Hacked software provider won't say if ransomware involved
A day after informing customers that it had been hacked by an unknown intruder, a major U.S. provider of software services to state and local governments —including posting election data online— said the impact appeared limited and there is no reason to believe its customers were affected.
Tyler Technologies' profit-seeking ransomware purveyors.
Customers' use of Tyler products for election data reporting appears limited.
Nashville's information technology director said the city uses a Tyler "open-data" product, Socrata, to post unofficial election night results, among other uses. A spokeswoman for Ramsey County, Minnesota's second-largest, which includes the state capital of St. Paul, said it uses Socrata to report election results but does not post them until they have been certified. In both instances, the data comes from separate election authorities.
Tyler said Socrata data is hosted on Amazon Web Services, not on the network that was hacked.
The publicly traded S&P 500 company, provides software services for everything from jail and court management systems to payroll, human resources, tax and bill collection and land records. It also serves schools. Tyler says it has 5,500 employees and 1,500 customers in all 50 states and abroad.
A cybersecurity expert assisting municipalities that are Tyler customers, Mike Hamilton of CI Security, said he was concerned hackers may have obtained access to customers' passwords stored on its network and could penetrate their systems. Hamilton, a former chief information security officer for Seattle, said Tyler should be notifying customers to immediately reset all their passwords as a precaution.
"It's completely possible that bad guys have been in there for a good amount of time," he said.
Ramsey County spokeswoman, Allison Winters, said the Socrata platform is hosted remotely "and is entirely web based." She said it does not, however, employ two-factor authentication for logging in by county employees— a serious cybersecurity deficiency that makes stealing log-in credentials easier.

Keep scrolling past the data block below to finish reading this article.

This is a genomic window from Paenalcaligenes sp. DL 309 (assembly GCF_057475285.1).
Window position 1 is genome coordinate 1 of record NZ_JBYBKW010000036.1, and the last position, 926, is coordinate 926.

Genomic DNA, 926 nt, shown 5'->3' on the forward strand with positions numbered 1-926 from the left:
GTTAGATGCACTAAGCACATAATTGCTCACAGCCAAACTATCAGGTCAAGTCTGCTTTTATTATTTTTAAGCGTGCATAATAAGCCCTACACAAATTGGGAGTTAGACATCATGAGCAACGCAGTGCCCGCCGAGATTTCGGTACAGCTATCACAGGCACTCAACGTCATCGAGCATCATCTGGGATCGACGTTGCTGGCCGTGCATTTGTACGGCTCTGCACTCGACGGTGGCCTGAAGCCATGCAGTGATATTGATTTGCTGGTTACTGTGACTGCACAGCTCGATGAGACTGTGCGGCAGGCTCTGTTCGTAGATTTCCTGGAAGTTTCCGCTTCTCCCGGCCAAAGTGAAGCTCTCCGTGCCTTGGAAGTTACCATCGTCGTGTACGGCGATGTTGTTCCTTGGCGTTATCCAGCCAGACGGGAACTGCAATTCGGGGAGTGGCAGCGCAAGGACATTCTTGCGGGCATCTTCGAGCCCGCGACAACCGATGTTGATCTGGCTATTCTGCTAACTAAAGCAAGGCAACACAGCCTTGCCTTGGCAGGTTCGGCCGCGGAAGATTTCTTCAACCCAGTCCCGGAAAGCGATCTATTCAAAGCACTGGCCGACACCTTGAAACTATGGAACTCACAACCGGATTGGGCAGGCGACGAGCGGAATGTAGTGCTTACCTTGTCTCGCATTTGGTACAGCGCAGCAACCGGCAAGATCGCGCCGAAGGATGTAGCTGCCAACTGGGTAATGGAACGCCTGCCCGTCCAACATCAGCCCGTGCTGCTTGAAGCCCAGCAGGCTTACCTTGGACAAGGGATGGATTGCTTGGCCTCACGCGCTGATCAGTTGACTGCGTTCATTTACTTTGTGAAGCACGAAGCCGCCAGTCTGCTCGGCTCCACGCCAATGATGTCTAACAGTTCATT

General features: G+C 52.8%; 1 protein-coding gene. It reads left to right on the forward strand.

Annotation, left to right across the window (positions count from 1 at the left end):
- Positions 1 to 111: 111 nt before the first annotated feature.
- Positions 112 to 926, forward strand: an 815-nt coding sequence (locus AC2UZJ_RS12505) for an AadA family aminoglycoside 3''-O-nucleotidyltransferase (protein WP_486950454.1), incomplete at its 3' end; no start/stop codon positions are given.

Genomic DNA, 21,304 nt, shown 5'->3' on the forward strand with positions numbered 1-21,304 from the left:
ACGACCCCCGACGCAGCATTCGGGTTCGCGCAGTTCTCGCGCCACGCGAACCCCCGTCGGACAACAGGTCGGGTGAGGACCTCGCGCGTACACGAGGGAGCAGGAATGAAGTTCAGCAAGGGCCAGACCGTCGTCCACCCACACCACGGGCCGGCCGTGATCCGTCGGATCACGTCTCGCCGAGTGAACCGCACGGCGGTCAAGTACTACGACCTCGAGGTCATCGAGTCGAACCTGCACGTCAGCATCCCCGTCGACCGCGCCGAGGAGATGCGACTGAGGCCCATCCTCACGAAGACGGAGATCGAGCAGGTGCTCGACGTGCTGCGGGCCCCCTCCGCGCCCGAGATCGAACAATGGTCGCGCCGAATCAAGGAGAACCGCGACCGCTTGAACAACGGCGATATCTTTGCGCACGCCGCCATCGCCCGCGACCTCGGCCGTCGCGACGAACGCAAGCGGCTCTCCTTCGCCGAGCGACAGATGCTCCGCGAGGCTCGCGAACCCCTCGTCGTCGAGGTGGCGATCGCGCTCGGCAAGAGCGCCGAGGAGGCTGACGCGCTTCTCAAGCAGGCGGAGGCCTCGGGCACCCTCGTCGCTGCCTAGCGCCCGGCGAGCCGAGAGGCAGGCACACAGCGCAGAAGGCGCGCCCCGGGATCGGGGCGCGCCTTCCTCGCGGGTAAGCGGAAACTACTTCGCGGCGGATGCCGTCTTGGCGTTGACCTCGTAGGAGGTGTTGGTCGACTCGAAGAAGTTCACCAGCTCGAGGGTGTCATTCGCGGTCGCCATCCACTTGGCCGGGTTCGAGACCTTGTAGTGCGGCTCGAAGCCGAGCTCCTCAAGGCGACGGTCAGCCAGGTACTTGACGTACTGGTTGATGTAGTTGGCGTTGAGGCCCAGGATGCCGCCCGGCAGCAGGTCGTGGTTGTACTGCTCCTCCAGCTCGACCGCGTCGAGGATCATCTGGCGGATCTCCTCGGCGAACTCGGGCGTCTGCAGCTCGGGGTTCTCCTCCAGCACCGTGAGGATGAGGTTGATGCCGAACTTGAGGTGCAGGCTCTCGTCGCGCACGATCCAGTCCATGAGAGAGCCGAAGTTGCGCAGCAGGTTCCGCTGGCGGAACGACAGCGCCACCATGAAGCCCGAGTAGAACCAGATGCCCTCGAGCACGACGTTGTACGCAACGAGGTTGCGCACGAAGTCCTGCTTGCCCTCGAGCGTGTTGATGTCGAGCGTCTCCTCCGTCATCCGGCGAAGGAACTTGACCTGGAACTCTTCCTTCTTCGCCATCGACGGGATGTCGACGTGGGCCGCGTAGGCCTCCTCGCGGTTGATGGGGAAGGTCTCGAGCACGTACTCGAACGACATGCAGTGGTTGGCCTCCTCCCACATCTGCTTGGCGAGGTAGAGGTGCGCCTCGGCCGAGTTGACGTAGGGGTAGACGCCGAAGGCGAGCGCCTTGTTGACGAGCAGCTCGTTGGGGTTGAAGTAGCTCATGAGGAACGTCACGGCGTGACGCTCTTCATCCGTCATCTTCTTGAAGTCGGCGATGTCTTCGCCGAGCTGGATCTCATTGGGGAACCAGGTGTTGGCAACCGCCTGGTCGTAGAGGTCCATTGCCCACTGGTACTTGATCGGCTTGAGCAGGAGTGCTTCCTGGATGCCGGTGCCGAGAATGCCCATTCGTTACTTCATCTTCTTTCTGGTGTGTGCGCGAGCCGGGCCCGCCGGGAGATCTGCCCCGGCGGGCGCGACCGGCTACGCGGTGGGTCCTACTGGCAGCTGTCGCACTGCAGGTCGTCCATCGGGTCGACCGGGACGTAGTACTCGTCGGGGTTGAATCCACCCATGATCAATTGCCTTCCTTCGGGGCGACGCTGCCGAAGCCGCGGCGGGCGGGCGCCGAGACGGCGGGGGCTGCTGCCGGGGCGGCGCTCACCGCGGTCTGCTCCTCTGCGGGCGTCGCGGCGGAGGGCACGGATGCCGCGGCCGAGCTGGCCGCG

Hamilton said Tyler's major product for municipalities, Munis, also lacks two-factor authentication.
Cybersecurity analysts speculated that Tyler was hit by ransomware, whose purveyors are increasingly breaking into company and government networks and siphoning out valuable data before scrambling them and demanding payouts. They threaten to make the stolen data public if the victim doesn't pay up.
Brett Callow, an analyst with the cybersecurity firm Emsisoft, said Tyler may have been hit with the same ransomware that struck the Texas Department of Transportation, based on an encrypted file uploaded to the Google-owned malware identification service VirusTotal in June that included "tylertech" in the file name.
Data breaches often are not discovered until months after the fact, or until data is suddenly scrambled and a ransom demand issued.
Hanna Pickering, director of information technology in Portland, Maine, said the city uses Tyler platforms for payroll, permitting, city inspections, city planning and human resources, among other things. Those city functions have not been affected by the breach at Tyler, she said.
Pickering said she'd be more concerned if Tyler hosted the city's information, but in Portland "our network protects our data."
© 2020 The Associated Press. All rights reserved. This material may not be published, broadcast, rewritten or redistributed without permission.